Well, gentle reader, you know I like the breathy styling of Erin Bode, and I’m also a big fan of Herb Alpert. What about Claudine Longet, whom Alpert signed to his A&M Records back in the day and who married Andy Williams in the 1960s?

Well, not really. French is a breathy language, and the breathy singing amplifies it instead of complementing it.

What about the new hotness Alizée?

Well, it’s the same breathy vocals atop a breathy language, but this time laid over more modern pop vocals.

No, friends, my current favorite French artist is Mirelle Mathieu, who can be breathy at times but mostly sounds folk rockish, like a 70s era Linda Ronstadt or Olivia Newton John, but in French.

Which is a good thing, since I bought a bunch of her records two weeks ago. Also, she is the last French singer I have purchased, and I tend to regard the most recent shiny object most highly.

All right, you probably never wondered who my favorite French singer is, but there you go.

What, I’m leaving you hanging on the Spanish and Brazilian singers? It’s because I cannot decide.

Overheard at Nogglestead

I was reviewing a video that Mr. Hill posted when my beautiful wife walked into my office.

“Huh,” I said. “I didn’t realize Tim Curry charted a single.”

“I don’t know who that is,” she said.

“He was in The Rocky Horror Picture Show, National Lampoon’s Loaded Weapon I, and Clue,” I said. “And Legend as the Darkness.”

Blanks. My wife was not familiar with any of them. Which is odd, since I’m pretty sure I made her sit through National Lampoon’s Loaded Weapon I at some point, and she is repressing it.

“It’s a good thing you bring me along to trivia nights,” I said.

Good Album Hunting: “Christmas Shopping,” December 16-17, 2016

I needed a hard rock or heavy metal LP for a Christmas gift, so on Friday and Saturday, I hit the antique malls and thrift stores to find one.

It’s funny, but when I’m not looking for heavy metal LPs (which is most of the time, as I don’t tend to listen to hard rock on vinyl), I find a bunch of them. This time, nothing. Maybe I’m thinking of the Friends of the Springfield-Greene County Library book sale when I think of boxes of heavy metal.

But, strangely, I did find some things for myself.

I got:

  • Linda Ronstadt and the Nelson Riddle Orchestra, Lush Life and For Sentimental Reasons. I already had Lush Life, which has a special cover that comes in two parts. The copy I previously owned only has one of those parts, so now I have the complete cover. I think Linda Ronstadt’s work with the Nelson Riddle Orchestra is awesome, and I’m delighted when I discover there is another.
  • Linda Ronstadt, Linda Ronstadt.
  • Someone donated their entire Mareille Mathieu collection to Disabled American Veterans; I got Mirielle, Meine Träume, Bonjour, MM, and Rendezvous mit Mireille. She’s a French pop singer out of the 1960s.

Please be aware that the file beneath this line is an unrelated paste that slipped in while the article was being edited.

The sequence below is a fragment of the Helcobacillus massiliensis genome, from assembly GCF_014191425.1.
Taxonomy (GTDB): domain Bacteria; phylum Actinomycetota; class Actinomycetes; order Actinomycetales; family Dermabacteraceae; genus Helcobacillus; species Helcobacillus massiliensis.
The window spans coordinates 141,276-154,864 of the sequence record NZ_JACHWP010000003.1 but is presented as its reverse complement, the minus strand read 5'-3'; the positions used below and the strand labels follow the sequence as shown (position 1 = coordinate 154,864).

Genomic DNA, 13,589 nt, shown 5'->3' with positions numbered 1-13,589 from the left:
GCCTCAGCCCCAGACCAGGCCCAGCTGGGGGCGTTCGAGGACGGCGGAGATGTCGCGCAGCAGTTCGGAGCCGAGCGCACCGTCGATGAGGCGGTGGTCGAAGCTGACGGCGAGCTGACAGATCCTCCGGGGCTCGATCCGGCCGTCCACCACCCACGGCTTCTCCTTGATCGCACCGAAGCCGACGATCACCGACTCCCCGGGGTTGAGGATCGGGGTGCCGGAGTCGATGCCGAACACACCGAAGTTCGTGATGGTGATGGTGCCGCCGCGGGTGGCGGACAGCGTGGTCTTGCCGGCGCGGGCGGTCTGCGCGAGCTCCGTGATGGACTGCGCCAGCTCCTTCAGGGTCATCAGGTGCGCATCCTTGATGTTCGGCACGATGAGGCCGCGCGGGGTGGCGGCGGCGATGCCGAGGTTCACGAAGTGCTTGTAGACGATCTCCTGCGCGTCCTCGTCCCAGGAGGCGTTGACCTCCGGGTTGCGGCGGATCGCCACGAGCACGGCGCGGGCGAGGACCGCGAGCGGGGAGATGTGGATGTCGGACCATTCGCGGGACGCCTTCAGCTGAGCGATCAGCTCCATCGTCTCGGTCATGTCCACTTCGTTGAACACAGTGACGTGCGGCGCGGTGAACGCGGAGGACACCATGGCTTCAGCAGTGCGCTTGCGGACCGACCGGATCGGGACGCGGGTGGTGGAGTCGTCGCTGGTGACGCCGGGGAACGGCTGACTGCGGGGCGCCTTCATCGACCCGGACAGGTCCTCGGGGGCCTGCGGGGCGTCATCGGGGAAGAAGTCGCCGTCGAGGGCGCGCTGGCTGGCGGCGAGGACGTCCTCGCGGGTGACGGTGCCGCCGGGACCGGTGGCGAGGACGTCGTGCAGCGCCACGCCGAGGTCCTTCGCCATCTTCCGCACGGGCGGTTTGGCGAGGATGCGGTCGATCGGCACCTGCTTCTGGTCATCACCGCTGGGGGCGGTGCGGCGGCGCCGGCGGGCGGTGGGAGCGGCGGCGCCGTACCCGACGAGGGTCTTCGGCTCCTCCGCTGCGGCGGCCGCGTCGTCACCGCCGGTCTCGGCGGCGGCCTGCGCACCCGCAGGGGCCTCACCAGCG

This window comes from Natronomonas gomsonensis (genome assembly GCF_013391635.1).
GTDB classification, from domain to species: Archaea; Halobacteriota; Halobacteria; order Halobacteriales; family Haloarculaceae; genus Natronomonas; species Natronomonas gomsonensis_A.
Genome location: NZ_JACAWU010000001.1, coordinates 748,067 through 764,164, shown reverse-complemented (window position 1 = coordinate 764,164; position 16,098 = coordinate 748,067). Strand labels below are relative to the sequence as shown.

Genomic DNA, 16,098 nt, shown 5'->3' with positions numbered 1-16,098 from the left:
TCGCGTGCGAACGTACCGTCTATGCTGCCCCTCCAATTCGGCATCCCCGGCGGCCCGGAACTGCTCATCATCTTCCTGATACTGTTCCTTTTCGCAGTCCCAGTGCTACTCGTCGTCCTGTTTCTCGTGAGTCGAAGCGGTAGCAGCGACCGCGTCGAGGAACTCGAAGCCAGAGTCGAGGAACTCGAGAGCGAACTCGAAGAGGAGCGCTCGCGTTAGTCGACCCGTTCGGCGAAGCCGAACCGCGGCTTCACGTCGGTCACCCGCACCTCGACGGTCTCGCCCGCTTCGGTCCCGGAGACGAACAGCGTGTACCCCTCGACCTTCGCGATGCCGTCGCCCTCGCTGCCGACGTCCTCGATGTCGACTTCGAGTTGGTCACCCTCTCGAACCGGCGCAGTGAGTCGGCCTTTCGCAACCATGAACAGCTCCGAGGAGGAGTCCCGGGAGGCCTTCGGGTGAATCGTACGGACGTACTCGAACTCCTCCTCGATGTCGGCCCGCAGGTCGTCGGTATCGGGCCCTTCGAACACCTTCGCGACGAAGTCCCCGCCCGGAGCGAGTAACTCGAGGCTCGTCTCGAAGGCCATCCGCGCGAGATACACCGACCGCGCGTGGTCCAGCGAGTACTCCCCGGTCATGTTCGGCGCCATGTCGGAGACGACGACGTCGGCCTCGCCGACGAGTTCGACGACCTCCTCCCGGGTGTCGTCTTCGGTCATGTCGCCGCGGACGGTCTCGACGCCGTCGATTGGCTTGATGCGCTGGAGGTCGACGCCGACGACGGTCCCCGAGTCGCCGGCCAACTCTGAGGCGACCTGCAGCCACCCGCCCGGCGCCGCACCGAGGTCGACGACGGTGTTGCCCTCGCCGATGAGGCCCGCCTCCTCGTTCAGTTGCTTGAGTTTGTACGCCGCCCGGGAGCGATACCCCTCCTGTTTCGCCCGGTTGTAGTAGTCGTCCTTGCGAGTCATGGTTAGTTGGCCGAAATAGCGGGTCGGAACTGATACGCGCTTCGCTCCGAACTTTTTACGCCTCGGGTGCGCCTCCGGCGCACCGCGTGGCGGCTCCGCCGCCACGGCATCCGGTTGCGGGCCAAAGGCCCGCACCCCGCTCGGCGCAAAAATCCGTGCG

• The Melachrino Strings, Music for Faith and Inner Calm. Part of their Moods in Music series, or am I branching into other Melachrino Strings easy listening?
  • Maria Muldaur, Maria Muldaur. Which has “Midnight at the Oasis” which Mr. Hill mentioned when I got my first Muldaur album a year ago.
  • Frank Sinatra, Strangers in the Night.
  • Angela Bofill, Intuition.

To be honest, I thought I’d gotten the needed metal record on Friday night at Relics Antique Mall when I found a copy of Rubicon’s self-titled debut album. Tell me, doesn’t this look about as heavy metal as they come?

Well, not so much. Here’s their hit song from the album:

That is not metal, even in the 1970s.

Strangely enough, that is Jack Blades’ band before Nightranger, though. So I now have his work with three bands from three different decades. Which might make me a Jack Blades collector or something.

At any rate, the aforementioned music has offered a bit of a break from the Christmas music that has been spinning on the turntable for the last couple of weeks. But it also is impressing upon me the need to try to make some new record shelves for the parlor.

Bro Country Music: A Topical Analysis Minus The Pie Chart

At The Federalist, some kid writes Country Music Has Become A Huge Clichéd Joke:

I love these songs, not just because they’re fun to sing along with, but because they involved people living, loving, falling down, and getting back up again. Songs that talk about how attractive you find your kid’s mom after years of marriage, or working hard and never giving up, contrast sharply with pop songs about the sexual excitement of whips and chains or “the beauty of one-night stands.” It’s fair to say I love country music for the same reasons I dislike pop music.

But by the mid-2000’s, country music started to change. It was a slow metamorphosis, but artists like Trace Adkins, Brooks and Dunn, Kenny Chesney, and Allan Jackson [sic] can’t deny their handiwork in this change, singing less about family or daily life and more about having a “Good Time,” or a woman’s breathtaking heinie. By the end of the decade, up-and-comers had completely embraced “party country” to the point where it seemed the entire genre needed to check itself into rehab.

Gimlet thinks it reflects what I wrote here.

A quick analysis of the article linked above shows that the young man writing the article hearkens back to classic country a couple of times (a couple of 90s songs, the earliest being Garth Brooks’ “Papa Loved Mama” from 1992), but most of the songs he uses as good examples stem from after 2000.

Well, he does say he started listening to country in the car, and there have been very few stations playing classic country in the 21st century.

That said, let me offer this sampling of classic country, which is to say country which was new when I started listening to it, that the damn kids, and by damn kids I mean “Garth Brooks”, ruined:

(See also this post about the general state of music that I wrote in 2003.)